How Pizza Hut's Taste Freedom brand revival hinges on 'fewer, bigger' social media drives

Pizza Hut's Taste Freedom campaign

Pizza Hut has fortified against heavy competition from rivals like Domino’s, Papa John’s and disrupters like JustEat and UberEats over the last decade with a bold tone of voice on social and a keen eye for influencers.

Dadi Award-winning PR and social agency Tangerine reflected on running Pizza Hut's social media account, noting how it drove brand’s “revival” with a mix of social and influencer marketing over the last three years.

The Hut debuted in the UK in 1973 but more than four decades later, it must defend and expand its slice of the UK pizza pie. It is enticing younger customers by using social media to position it as a casual dining - or delivery - option.

The Taste Freedom campaign saw Domino's chief executive David Wild partly blame a 1.5% sales drop on its “very aggressive” rival Pizza Hut. The success of these efforts were marked in October at the Dadi Awards 2018 with Tangerine winning ‘digital/creative team of the year’ and best use of ‘social media’.

The agency was briefed with attracting 16-30 year old’s through the company's doors among what it describes as a "declining casual dining industry".

Here's how it achieved this goal:

Lisa Hale, associate director at Tangerine, who worked on the Taste Freedom campaign reflected on the work and how the social media sphere has changed since 2016.

“If we were to pull together a campaign today, we’d probably think twice about using macro influencers." She adds. "As it stands, influencers are over-used and #ad or ‘paid partnership’ is becoming ever more transparent, particularly for younger audiences who see straight through it. It doesn’t mean anything. If you are going to use them, it has to be authentic and not a tick box or add-on to a campaign.”

She reasons that the social media environment was “very different” at the time the campaign launched, in particular, the war on influencer fraud was yet to be declared by the industry.

Gaming audience

Tangerine identified which audiences had the greatest propensity for the brand - and which ones could. Gamers were immediately identified as a space to play in.

Hale says: “Digging deeper into our young millennial/igen audience, it was clear 'Taste Freedom' meant time with mates (on and offline) and being part of an active ‘community’. Gaming was the conduit for this and played a huge role in their lives.”

This insight took the form of a partnership with gaming influencers the Sidemen and as a sponsor of their Upload 2017 festival.

"That was just a starting point, the work had to be authentic," Hale says.

“You can circumvent the most obvious #ad, so long as the product doesn’t look shoe-horned and who you are working with would naturally buy it. The Sidemen has a natural affiliation with the brand that money can’t buy, which helped ensure the conversation was authentic and we got the absolute most out of the activations.”

For Hale, it was also vital that these social partnerships were built into the real world through experiential activity. This helped “make the content more meaningful and relevant to our audience”.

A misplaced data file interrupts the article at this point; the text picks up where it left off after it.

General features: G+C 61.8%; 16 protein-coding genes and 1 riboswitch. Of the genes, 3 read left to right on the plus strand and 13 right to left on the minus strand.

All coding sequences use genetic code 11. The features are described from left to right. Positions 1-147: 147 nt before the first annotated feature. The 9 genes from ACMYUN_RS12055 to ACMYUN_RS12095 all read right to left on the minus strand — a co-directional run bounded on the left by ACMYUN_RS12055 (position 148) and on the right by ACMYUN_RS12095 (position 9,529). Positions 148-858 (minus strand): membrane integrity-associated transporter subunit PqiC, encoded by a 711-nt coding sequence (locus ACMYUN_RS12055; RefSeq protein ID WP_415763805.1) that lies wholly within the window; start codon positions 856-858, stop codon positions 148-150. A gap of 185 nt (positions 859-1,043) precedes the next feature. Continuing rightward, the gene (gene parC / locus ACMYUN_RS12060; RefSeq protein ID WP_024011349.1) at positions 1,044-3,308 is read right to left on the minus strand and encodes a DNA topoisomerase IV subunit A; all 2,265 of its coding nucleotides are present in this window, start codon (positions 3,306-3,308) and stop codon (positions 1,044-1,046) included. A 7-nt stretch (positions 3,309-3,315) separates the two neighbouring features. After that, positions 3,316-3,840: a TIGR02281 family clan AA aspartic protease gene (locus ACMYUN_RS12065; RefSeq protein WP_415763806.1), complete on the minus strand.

The work, she claims, reached 90.5 million people, saw 27.3 million video views and 1.4 million GenZ engagements. Furthermore, Comedy Shorts Gamer also generated early success (5.8 million) views from an in-restaurant prank (a subtle integration staged in Pizza Hut). However, more broadly, since late 2015, brands have fallen out of love with the risqué, prank style influencer. One of the many bumps on this road was the Logan Paul Suicide Forest video.

To avoid troublesome placements, Hale believes that the influencer must have an affinity with the brand to “naturally place key messages without it jarring”. The key example of a campaign failing to click must be influencer Scarlett Dixon (aka Scarlett London)'s infamous Instagram shots for Listerine.

Tone of voice

Beyond its influencer elements, the brand was also required to develop a strong and consistent tone of voice that enabled it a say in relevant events breaking on social platforms. In pursuit of a young audience, likely to congregate under the red roof restaurants, it gained substantial reach and media coverage critiquing and reimagining Kanye West’s album artwork, and responding to One Direction’s Louis Tomlinson demanding pizza over Twitter *despite not being in a delivery area.

For many brands, social seems to be difficult to measure platform, many are unclear about their objectives or how to achieve them. Social paired with experiential has delivered sales uplift for Pizza Hut though, at least at a local level. Hale says: “We did see direct sales uplifts in particular huts surrounding key experiential events with The Sidemen and a Vamps collaboration in 2015.”

But beyond that, and aiding the dining consideration process is brand fame, which was delivered on a global level several times.

In building the tone of voice, a test and learn approach was adopted as Pizza Hut looked to carve out its niche. It was not particularly looking to other brands for inspiration.

As the partnership matured, day-to-day content and community management was replaced with more ambitious work in the second year. Hale says “fewer, bigger campaigns” became a point of focus.

The agency’s in-house studio, the 24-7 shift team and its understanding of story-telling have helped the brand stand above other Dadi’s entrants numerous times, in Hale’s opinion.

She concludes: “We focus less on the channel, more on the audience - understand their behaviour and tell a story in a way that’s relevant to them and this generates real business results. In a years’ time, the platforms we do this on will change again.”

Find other winning entries from this year's Dadi Awards at the dedicated website.

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